The unstoppable Supernoah

October is Down Syndrome Awareness Month and Noah proves that there’s nothing down about it…

Noah Jacob

When Yami found out she was pregnant at 44, she was in shock. Not only because she was in her 40s and already a mom to three boys, but because she’d been told that she probably couldn’t have any more children.

“I’d had an ectopic pregnancy two years earlier,” she explains. “My fallopian tube ruptured and I was bleeding internally, so I had to have an emergency partial hysterectomy and I almost lost my life. After that, doctors told me that I had a 1 percent chance of getting pregnant again and it would have to be through treatment. I really thought I wasn’t having any more children and I was fine with that because I was already in my 40s. But two years, later I found out I was pregnant again. It was a huge surprise.”

At first, Yami went through a “depression stage” because she didn’t want to be pregnant at her age. But after a few weeks, she came around to the idea and started getting excited about it. “I was like, ‘OK, we’re going to have another baby!’” she says. That’s when she received the most shocking news of all: her baby had Down syndrome.


Coming to terms with the diagnosis

“Every night for months, I cried myself to sleep and I was like, ‘Why, why, why?’” says Yami. “Then one day, I started talking to God and I said, ‘I’m tired of hurting, I want the pain to go away. If you gave me a second chance at life after the last pregnancy because you wanted me to have this baby, I’ll do it. But you’ve got to make the pain go away. I’m going to trust that you’re going to help me through this.’ That was the last time I shed a tear. I finally started embracing my pregnancy when I was seven months pregnant.”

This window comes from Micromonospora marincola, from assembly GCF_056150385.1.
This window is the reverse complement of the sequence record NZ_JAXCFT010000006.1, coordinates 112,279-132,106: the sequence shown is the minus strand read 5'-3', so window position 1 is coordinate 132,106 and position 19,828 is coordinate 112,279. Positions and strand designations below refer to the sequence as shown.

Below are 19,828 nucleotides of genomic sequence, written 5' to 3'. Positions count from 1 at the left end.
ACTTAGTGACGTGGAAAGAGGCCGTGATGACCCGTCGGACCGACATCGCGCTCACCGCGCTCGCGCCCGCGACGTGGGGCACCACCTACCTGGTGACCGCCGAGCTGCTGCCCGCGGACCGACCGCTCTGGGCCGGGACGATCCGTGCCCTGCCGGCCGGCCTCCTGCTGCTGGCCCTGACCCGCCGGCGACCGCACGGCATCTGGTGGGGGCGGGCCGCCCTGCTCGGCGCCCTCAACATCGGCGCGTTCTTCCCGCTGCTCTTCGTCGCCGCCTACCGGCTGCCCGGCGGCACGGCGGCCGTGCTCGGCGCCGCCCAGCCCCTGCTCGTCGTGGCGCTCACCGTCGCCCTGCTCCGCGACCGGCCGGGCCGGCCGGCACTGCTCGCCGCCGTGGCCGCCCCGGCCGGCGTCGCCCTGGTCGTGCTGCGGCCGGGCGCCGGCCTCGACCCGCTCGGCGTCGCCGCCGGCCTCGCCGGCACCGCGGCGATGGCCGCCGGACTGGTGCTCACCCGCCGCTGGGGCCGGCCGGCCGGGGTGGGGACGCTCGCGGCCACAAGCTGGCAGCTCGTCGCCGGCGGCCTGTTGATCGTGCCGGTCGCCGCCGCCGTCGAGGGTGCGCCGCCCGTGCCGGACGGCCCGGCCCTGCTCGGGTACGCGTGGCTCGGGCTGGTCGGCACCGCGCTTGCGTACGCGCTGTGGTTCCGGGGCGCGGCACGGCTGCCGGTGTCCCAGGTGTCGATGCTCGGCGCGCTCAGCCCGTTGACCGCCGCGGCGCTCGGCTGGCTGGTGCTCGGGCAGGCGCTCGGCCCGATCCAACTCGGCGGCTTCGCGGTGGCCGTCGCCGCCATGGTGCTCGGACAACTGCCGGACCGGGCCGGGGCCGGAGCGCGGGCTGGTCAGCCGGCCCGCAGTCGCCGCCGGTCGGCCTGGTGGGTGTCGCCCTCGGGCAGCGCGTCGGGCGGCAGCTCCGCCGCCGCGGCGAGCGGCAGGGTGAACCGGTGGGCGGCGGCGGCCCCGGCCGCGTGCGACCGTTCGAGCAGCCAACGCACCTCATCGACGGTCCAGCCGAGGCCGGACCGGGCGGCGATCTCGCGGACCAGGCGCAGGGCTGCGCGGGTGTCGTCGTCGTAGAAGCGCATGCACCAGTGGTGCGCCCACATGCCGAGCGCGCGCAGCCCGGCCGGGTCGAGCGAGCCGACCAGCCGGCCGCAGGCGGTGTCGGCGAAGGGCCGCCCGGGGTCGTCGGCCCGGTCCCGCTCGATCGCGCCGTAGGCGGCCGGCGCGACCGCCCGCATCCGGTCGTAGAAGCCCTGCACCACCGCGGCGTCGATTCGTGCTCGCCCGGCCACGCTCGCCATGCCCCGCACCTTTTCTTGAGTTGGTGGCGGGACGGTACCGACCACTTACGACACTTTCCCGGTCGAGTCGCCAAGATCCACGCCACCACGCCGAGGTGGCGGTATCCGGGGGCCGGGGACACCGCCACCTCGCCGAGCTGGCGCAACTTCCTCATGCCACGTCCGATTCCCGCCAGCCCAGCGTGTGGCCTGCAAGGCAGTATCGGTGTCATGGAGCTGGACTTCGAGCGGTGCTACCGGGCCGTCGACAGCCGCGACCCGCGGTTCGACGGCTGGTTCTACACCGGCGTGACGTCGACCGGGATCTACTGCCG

Yami’s husband had a harder time coming to terms with the diagnosis. “He wasn’t as strong emotionally as I was,” she says. “He didn’t take it well. At first, he kept saying we needed to terminate the pregnancy. Not having his support was the hardest thing for me.”

After countless fights over termination, Yami put her foot down. “I told him I was going to have this baby even if I had to become a single parent,” she says. “After one sonogram, he said, ‘This baby doesn’t look sick, he looks like he’s fighting for his life. Let’s have the baby, I’m sorry.’ But after Noah was born, he changed again. It was too much for him, so we separated when Noah was six months old.”


Fighting the medical community

Her husband wasn’t the only one Yami had to fight to keep her baby. “I got tons of pressure [from healthcare professionals] to terminate,” she says. “When they give you the news, it’s like it’s a death sentence. Then, they give you all the bad statistics about having a baby with Down syndrome. They make it seem like your child’s quality of life is going to be the worst. It becomes really scary.”

Even when Yami made it clear that she was keeping her baby, medical professionals kept pushing termination. “Every time I went for a prenatal visit, it was like, ‘You still have two more weeks to terminate, you have one week to terminate…’ They’re constantly reminding you. At one point, they even made an appointment for me without my consent.”